Amazon Raises Cost Of Prime Membership Following Strong Q4 Earnings

The e-commerce company is raising the price of its Prime membership for the first time in four years — from $119 to $139 per year.

Amazon Raises Cost Of Prime Membership Following Strong Q4 Earnings
Kathy Willens / AP

Amazon reported Thursday that its profits nearly doubled in the final three months of last year, even as it contended with surging costs tied to a snarled supply chain and labor shortages.

The Seattle-based online behemoth also said it is raising its annual prime membership fee in the U.S. to $139 per year from $119. It's the first price hike for the Prime membership since 2018.

Shares of Amazon jumped nearly 15% in after-market trading.

Consumers shop at a retail store

U.S. Retail Sector Shows Signs Of Recovery

Small businesses and large retail companies alike are trying to find their footing as the pandemic continues to compound problems.


Amazon is one of the few retailers that has prospered during the COVID-19 outbreak. As physical stores selling non-essential goods temporarily or permanently closed, homebound people turned to Amazon for everything from groceries to cleaning supplies.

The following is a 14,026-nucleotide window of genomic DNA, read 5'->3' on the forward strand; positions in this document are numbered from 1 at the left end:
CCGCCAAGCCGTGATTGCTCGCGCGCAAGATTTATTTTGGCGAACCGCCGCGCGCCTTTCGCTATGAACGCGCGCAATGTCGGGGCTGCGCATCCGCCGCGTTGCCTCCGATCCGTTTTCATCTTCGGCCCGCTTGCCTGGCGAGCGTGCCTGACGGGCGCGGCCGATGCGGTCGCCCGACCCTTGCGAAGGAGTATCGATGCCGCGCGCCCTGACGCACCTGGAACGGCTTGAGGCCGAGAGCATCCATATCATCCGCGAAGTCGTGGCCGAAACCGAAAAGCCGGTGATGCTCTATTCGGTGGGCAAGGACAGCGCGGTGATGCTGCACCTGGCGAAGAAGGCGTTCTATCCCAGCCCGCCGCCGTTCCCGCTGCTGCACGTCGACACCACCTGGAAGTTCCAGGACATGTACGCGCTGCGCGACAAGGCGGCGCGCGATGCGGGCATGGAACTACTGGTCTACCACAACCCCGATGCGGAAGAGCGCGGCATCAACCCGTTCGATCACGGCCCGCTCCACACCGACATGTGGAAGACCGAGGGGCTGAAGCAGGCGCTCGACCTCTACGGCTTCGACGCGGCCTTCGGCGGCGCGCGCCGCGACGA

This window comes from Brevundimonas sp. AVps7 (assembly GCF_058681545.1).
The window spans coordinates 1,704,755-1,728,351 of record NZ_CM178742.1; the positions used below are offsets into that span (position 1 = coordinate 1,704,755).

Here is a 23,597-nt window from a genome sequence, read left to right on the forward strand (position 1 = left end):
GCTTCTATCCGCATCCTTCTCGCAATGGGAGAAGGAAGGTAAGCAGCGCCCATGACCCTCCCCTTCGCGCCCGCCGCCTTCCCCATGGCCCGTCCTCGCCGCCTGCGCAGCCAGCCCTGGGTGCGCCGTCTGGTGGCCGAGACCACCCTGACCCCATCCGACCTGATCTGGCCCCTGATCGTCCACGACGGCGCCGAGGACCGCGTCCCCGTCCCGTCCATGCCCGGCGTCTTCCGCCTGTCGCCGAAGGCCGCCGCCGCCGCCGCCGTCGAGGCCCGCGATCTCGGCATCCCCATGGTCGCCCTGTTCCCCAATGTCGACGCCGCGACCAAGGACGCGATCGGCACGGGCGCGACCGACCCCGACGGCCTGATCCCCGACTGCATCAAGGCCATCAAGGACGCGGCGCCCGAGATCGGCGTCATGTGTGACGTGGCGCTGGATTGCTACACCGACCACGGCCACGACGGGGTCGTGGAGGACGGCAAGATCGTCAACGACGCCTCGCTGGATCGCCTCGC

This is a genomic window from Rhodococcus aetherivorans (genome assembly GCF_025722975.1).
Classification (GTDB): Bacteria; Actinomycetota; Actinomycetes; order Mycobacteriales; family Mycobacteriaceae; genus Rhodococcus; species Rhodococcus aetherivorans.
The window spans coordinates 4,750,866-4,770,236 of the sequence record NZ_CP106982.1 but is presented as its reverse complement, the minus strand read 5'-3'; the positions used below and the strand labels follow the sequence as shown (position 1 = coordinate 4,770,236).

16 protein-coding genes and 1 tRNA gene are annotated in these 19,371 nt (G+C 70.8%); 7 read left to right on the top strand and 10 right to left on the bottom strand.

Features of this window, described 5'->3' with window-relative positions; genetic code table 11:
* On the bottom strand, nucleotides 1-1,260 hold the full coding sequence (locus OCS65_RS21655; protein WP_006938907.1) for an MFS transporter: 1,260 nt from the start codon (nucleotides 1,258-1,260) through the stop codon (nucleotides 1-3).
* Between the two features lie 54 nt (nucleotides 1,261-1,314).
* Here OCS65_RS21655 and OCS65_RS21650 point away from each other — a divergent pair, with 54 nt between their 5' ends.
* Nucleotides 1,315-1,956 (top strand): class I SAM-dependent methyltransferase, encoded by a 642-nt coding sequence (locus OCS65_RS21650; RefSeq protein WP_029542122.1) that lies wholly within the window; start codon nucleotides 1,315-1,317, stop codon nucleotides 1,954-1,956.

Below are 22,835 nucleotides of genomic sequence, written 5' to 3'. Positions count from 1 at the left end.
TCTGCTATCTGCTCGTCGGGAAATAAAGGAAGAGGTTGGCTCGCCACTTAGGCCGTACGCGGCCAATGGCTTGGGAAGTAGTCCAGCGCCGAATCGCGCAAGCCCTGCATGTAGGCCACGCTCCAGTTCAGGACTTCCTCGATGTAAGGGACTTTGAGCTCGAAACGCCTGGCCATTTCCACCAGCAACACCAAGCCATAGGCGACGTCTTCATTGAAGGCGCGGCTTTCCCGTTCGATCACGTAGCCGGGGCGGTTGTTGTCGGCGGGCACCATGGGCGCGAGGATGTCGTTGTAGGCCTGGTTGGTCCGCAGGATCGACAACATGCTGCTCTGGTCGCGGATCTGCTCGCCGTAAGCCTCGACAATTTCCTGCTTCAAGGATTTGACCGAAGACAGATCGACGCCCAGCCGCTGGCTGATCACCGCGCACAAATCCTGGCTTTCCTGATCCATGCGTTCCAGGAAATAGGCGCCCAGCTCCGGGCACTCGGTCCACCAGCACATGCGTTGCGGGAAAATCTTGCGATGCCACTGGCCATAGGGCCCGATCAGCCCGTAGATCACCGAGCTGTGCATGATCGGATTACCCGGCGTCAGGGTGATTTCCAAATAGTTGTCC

Amazon's Chief Financial Officer Brian Olsavsky estimated Amazon incurred about $4 billion in costs related to supply-chain and labor issues. And he said that the surging Omicron variant resulted in workers calling out sick, hurting productivity.

Still, the company reported a profit of $14.32 billion, or $27.75 per share, for the three-month period ended Dec. 31. That compared with a profit of $7.22 billion, or $14.09 per share, during the year-ago period. Revenue rose 9% to $137.41 billion, the company’s fifth consecutive quarter of revenue topping $100 billion.

Amazon said that its sales are expected to be between $112 billion and $117 billion for the current quarter.

Additional reporting by The Associated Press.